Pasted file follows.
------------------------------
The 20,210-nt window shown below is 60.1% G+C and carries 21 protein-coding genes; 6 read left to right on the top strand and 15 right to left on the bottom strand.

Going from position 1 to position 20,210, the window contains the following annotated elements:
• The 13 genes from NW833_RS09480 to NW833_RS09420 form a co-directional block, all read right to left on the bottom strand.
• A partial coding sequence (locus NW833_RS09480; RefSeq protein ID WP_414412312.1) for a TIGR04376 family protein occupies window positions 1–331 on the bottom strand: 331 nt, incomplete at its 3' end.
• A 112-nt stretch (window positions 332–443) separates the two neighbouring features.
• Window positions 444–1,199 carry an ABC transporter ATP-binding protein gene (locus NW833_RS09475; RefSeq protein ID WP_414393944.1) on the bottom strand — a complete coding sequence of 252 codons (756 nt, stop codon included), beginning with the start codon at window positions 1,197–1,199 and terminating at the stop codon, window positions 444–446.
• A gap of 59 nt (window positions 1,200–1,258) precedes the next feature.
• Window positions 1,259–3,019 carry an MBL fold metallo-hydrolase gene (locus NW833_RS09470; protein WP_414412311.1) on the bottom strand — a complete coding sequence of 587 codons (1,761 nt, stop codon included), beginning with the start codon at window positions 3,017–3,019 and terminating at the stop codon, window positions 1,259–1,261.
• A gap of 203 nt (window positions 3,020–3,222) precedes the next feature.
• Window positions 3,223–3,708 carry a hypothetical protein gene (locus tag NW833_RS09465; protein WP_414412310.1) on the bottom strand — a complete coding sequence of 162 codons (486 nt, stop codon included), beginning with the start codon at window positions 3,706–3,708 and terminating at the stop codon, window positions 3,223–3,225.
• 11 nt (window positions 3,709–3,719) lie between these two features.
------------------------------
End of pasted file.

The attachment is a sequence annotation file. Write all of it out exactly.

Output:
The 20,210-nt window shown below is 60.1% G+C and carries 21 protein-coding genes; 6 read left to right on the top strand and 15 right to left on the bottom strand.

Going from position 1 to position 20,210, the window contains the following annotated elements:
• The 13 genes from NW833_RS09480 to NW833_RS09420 form a co-directional block, all read right to left on the bottom strand.
• A partial coding sequence (locus NW833_RS09480; RefSeq protein ID WP_414412312.1) for a TIGR04376 family protein occupies window positions 1–331 on the bottom strand: 331 nt, incomplete at its 3' end.
• A 112-nt stretch (window positions 332–443) separates the two neighbouring features.
• Window positions 444–1,199 carry an ABC transporter ATP-binding protein gene (locus NW833_RS09475; RefSeq protein ID WP_414393944.1) on the bottom strand — a complete coding sequence of 252 codons (756 nt, stop codon included), beginning with the start codon at window positions 1,197–1,199 and terminating at the stop codon, window positions 444–446.
• A gap of 59 nt (window positions 1,200–1,258) precedes the next feature.
• Window positions 1,259–3,019 carry an MBL fold metallo-hydrolase gene (locus NW833_RS09470; protein WP_414412311.1) on the bottom strand — a complete coding sequence of 587 codons (1,761 nt, stop codon included), beginning with the start codon at window positions 3,017–3,019 and terminating at the stop codon, window positions 1,259–1,261.
• A gap of 203 nt (window positions 3,020–3,222) precedes the next feature.
• Window positions 3,223–3,708 carry a hypothetical protein gene (locus tag NW833_RS09465; protein WP_414412310.1) on the bottom strand — a complete coding sequence of 162 codons (486 nt, stop codon included), beginning with the start codon at window positions 3,706–3,708 and terminating at the stop codon, window positions 3,223–3,225.
• 11 nt (window positions 3,709–3,719) lie between these two features.